The plan is to locate future dispensaries in high traffic areas of dense population: Palm Beach County (Q4), Orlando (Q4), Tampa (Q3), with five more to be announced soon.
Cultivation is currently underway in a 25k sq. ft. initial grow and process build out, with product being stockpiled for future sale.
An important thing to note is that these dispensaries are allowed to be transport hubs, meaning they don’t rely on walk-in traffic. Indeed, one dispensary can transport product to your door anywhere in Florida.
It’s early in the canna-life of Massachusetts, but iAnthus is right there in the thick of it. The company has received the final nod to begin ops at their 36k sq. ft grow and process facility in Holliston, which is happening now.
Their flagship dispensary will be on Harvard Avenue, which a fair number of college students have been known to frequent. That shop is now open with a full suite of products, and two more locations have been secured through lease and option to lease agreements,.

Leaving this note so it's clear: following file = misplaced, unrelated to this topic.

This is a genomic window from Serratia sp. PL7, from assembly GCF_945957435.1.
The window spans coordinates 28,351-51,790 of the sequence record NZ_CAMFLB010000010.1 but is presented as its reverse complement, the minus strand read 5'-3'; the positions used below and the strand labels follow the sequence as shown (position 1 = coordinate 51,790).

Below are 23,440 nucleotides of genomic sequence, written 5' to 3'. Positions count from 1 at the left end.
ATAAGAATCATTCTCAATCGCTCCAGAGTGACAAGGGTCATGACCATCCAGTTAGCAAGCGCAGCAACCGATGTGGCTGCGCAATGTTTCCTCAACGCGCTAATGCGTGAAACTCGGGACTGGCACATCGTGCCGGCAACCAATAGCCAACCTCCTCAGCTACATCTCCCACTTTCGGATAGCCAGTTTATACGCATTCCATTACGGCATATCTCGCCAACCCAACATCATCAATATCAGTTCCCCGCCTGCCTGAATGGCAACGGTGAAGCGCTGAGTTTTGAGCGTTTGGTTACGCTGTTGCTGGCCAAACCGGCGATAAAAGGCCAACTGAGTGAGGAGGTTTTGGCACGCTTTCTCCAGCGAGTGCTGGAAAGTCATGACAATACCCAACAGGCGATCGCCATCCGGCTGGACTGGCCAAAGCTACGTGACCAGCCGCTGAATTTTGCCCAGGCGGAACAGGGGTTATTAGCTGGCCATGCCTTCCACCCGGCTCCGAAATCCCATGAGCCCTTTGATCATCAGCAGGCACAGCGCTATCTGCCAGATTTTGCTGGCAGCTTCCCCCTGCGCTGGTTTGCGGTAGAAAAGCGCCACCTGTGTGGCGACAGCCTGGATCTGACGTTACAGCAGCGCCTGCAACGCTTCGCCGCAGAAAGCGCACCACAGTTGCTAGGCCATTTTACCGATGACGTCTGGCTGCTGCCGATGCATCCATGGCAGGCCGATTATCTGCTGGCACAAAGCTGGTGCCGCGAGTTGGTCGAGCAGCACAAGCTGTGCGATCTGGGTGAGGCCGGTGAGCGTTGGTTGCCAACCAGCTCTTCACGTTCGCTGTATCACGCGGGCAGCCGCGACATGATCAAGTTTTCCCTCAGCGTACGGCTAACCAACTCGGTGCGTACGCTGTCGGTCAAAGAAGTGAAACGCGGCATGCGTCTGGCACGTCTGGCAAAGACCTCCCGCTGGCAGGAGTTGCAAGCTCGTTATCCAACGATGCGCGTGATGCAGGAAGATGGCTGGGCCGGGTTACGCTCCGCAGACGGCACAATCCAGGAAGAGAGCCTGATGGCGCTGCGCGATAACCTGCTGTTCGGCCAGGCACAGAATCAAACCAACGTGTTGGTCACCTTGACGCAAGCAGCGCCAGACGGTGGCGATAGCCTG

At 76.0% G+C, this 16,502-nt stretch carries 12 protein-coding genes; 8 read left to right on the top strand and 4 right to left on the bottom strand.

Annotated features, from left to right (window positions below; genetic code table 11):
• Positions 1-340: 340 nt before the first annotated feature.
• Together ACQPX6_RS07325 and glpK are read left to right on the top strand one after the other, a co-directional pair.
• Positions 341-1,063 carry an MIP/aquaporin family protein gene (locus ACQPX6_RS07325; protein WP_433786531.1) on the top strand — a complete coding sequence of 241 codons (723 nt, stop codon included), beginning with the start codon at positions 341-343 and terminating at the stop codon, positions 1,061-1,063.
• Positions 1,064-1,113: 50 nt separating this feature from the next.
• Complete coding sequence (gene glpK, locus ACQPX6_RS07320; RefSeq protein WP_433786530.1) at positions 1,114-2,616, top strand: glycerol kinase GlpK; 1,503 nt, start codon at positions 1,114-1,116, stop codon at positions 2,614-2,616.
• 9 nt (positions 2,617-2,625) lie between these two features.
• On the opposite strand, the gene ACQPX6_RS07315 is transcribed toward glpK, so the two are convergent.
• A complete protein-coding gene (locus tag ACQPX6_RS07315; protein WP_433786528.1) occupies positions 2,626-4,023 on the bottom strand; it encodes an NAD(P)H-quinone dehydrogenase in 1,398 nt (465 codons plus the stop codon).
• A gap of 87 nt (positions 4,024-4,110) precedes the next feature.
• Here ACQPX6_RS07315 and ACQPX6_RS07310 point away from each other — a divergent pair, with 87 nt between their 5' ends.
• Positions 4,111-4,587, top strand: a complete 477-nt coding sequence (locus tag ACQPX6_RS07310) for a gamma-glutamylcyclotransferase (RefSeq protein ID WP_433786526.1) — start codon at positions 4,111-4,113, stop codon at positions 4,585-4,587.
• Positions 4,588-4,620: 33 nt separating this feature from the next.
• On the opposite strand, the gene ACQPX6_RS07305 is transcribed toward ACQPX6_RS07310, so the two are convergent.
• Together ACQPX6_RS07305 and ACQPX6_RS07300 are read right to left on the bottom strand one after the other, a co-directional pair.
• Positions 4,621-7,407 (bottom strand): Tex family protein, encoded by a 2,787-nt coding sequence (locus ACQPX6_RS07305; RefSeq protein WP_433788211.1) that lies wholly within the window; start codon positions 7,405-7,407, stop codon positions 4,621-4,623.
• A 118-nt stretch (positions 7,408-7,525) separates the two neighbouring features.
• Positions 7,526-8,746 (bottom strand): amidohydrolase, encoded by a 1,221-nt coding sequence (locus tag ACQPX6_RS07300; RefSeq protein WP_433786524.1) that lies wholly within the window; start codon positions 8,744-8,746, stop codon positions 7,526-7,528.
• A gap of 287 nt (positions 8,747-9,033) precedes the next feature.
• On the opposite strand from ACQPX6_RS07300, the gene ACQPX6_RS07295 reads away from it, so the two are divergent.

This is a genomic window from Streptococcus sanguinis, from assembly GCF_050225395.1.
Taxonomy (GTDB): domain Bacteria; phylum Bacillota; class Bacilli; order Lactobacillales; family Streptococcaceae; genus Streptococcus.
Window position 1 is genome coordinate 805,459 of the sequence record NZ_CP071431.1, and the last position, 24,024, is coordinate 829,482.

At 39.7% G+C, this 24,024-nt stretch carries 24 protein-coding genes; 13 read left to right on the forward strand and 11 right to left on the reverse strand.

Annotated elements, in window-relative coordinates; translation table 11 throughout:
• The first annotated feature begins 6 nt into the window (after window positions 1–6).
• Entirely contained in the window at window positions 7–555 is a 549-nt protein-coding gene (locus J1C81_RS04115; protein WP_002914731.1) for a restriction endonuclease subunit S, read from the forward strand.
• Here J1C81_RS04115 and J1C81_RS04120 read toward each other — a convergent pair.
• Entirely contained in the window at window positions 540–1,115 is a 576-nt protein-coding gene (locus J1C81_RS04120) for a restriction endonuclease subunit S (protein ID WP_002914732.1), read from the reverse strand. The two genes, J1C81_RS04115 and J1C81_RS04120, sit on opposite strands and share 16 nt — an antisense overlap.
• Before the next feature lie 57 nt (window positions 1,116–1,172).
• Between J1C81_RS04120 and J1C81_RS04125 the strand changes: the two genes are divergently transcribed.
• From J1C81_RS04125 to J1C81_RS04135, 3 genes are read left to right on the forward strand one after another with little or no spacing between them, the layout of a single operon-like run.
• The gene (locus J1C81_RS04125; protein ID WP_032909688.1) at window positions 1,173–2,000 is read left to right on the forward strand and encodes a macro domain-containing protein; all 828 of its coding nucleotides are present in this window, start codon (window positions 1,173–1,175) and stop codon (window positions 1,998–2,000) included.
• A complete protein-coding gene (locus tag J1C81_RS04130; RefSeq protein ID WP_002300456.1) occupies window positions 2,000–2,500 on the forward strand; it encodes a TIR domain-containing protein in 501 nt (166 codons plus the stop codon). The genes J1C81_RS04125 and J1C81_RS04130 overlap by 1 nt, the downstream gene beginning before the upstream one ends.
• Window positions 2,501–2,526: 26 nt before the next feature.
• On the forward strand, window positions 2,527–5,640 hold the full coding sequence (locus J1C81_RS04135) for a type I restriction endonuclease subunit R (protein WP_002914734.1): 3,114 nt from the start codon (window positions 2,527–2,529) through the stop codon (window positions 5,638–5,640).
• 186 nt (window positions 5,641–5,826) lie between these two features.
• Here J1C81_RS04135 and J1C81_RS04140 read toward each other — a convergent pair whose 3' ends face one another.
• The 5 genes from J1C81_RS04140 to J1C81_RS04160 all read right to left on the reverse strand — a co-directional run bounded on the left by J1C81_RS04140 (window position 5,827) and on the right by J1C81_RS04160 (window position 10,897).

[iAnthus dispensary brand] Mayflower launched its patient home delivery program on June 25, which now services the towns of Arlington, Boston, Brookline, Cambridge, Charleston, Chelsea, East Boston, Everett, Malden, Medford, Milton, Quincy, Revere, Somerville, and Watertown.
Says the company, ‘Only 24 dispensaries have opened within the last four years in Massachusetts, which provides an attractive competitive landscape for Mayflower’s market entry.’
There are ten medical marijuana ‘registered organization’ licenses in New York State, which allow a company to be a vertical integrator.
[iAnthus subsidiary] Citiva’s license includes a cultivation and processing facility and four dispensary locations, which will be located in Brooklyn, Staten Island, Dutchess County, and Chemung County. Citiva received its license in August 2017 and is currently in the process of building out its team and facilities.
MedMen is paying bulk dollars for store rent on Fifth Avenue.
iAnthus is planning a store in the hipster hub of Brooklyn, across from the Barclay’s Center, home of the NBA’s Brooklyn Nets and the NHL’s New York Islanders.